So I finally have this to the point where it will compile and run, with all the Android permissions set correctly and the background code set up propertly. I build, deploy to my OUYA, and eagerly examine the output, hoping to bask in the sweet, sweet HTML I was expecting… and instead get a 302 redirect from the server.
You’ve gotta be freaking kidding me.
Indy gives me the HTML. It sees the redirect and handles it internally, like a Web browser would, by default, out of the box. I don’t have to care about redirects. I don’t have to know redirects exist. (I do, of course; I’m the one who set up the server page I’m calling into. But client-side, I shouldn’t have to.) But in the Java framework, it all gets thrown in my face. Time for some more research.
The research doesn’t actually reveal any clear way to get AndroidHttpClient to handle the redirect, so I end up doing it manually, which means I have to actually care about the HttpResponse object and not just hand it off to BasicResponseHandler, because it’s got the metadata I need. So I have it check for 301 or 302 redirect codes and fire off a GET request (which requires creating a new HttpGet object, of course) if it sees that.
I build, deploy, and run again, and finally, FINALLY there is HTML as the output, that actually came from the server.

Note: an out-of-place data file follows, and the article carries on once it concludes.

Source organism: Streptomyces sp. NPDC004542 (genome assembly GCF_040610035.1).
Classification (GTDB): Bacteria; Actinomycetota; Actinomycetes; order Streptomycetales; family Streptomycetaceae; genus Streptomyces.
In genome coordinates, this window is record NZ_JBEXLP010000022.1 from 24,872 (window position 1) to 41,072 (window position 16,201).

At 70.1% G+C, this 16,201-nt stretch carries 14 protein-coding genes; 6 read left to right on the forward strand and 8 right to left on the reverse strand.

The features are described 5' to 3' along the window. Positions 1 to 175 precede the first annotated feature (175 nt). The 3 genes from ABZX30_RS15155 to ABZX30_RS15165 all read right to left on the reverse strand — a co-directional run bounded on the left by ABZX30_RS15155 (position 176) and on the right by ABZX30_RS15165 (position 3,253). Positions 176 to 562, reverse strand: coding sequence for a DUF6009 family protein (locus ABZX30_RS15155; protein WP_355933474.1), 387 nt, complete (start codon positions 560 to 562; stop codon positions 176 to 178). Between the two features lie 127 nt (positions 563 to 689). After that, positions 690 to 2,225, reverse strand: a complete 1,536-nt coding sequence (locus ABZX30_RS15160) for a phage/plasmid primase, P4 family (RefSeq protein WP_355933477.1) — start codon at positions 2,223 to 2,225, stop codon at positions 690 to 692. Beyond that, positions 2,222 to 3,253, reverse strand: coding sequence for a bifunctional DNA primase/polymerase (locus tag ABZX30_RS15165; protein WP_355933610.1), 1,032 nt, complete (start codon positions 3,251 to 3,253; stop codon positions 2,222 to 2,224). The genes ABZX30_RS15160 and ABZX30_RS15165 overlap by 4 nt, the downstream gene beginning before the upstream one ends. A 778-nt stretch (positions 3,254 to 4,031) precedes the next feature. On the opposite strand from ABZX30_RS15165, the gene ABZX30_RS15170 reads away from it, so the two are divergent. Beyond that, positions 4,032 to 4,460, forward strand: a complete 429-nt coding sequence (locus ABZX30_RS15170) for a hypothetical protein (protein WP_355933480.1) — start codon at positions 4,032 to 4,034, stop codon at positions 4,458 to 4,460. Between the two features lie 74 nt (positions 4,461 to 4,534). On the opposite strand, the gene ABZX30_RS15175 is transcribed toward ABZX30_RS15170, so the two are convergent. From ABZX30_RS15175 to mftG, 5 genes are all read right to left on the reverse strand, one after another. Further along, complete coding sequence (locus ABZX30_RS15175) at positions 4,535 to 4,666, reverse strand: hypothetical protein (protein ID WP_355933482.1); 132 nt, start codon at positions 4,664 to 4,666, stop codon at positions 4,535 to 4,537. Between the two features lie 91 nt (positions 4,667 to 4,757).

It’s the source of the login page I just used, not the page I was supposed to be redirected to after logging in.
I poke around server-side a little and find out that dumped me back to the login page, as it was supposed to, because the second request did not contain the session cookie that the server issued as part of the response to the first request. Of course. (When I did this in Indy, I didn’t have to care about cookies or know they exist, any more than I had to care about redirects.)
Back to poking around in documentation. So apparently the right way to deal with this is to create a BasicCookieStore object and attach it to the BasicHttpContext object that your AndroidHttpClient is using for its request. I do that… and still get redirected back to the login page. For some strange reason, it’s not working. So I asked about that on StackOverflow… and got nothing.